All the bullets traveled north to south, or from the hallway side of the room toward the beds and window, Thomas said his analysis showed. That’s the side of the room from which the four men from Kansas City were shooting before they ran out the door, victims have said.
Detective M.T. Brown showed Motel 6 security footage that captured people coming and going from the room during the evening, culminating with alleged attempted robbery victim Mathdaniel Squirrel and then four other men whose faces aren’t clear sprinting out of the room and the building at 11:30 p.m.
Trial continues next week
The trial began Monday, with two days of jury selection, and is scheduled to continue through Aug. 24. However, particularly because some planned witnesses fell through, prosecutors now say they may finish their case earlier than anticipated.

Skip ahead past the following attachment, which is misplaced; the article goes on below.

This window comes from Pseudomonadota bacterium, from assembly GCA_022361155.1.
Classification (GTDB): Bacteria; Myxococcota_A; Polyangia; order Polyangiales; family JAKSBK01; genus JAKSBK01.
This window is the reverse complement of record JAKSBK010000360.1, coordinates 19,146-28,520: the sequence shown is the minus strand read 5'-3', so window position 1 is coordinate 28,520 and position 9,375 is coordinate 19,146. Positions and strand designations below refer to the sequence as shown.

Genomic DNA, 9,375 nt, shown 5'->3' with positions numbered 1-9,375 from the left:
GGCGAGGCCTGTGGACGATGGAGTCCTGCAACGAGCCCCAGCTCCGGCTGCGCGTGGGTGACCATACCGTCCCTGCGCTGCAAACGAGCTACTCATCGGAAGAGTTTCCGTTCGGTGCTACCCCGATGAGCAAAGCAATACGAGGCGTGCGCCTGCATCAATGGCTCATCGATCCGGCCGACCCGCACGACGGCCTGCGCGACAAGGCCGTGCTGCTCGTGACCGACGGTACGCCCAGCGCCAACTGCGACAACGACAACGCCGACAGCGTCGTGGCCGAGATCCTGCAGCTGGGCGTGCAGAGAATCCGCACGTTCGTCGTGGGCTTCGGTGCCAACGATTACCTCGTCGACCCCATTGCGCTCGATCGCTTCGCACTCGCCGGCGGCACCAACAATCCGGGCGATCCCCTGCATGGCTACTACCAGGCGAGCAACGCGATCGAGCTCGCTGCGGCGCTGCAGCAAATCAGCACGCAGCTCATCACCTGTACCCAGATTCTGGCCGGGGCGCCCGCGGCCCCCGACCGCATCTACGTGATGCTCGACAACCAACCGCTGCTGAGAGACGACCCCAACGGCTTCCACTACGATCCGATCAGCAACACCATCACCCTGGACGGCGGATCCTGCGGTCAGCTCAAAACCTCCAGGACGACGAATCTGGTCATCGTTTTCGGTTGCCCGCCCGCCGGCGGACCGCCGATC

Judge Sally Pokorny issued a material-witness warrant for one woman, the mother of a defendant, who did not show up Thursday. However, Kiana Jones did come to court Friday and testified briefly.
She said Singleton was her son, and she identified the three defendants in photos taken at a picnic in Kansas City, Kan., earlier on the day of the shootings in Lawrence. She confirmed she did drive Carvin — who police said suffered a gunshot wound to his shoulder — to the University of Kansas hospital in Kansas City, Kan., in the early morning hours of Sept. 3.
The defendants remain in custody, each on $1 million bond. Carvin is represented by appointed attorney Michael Clarke, Singleton by appointed attorney Forrest Lowry and Smith by attorney Gary Long.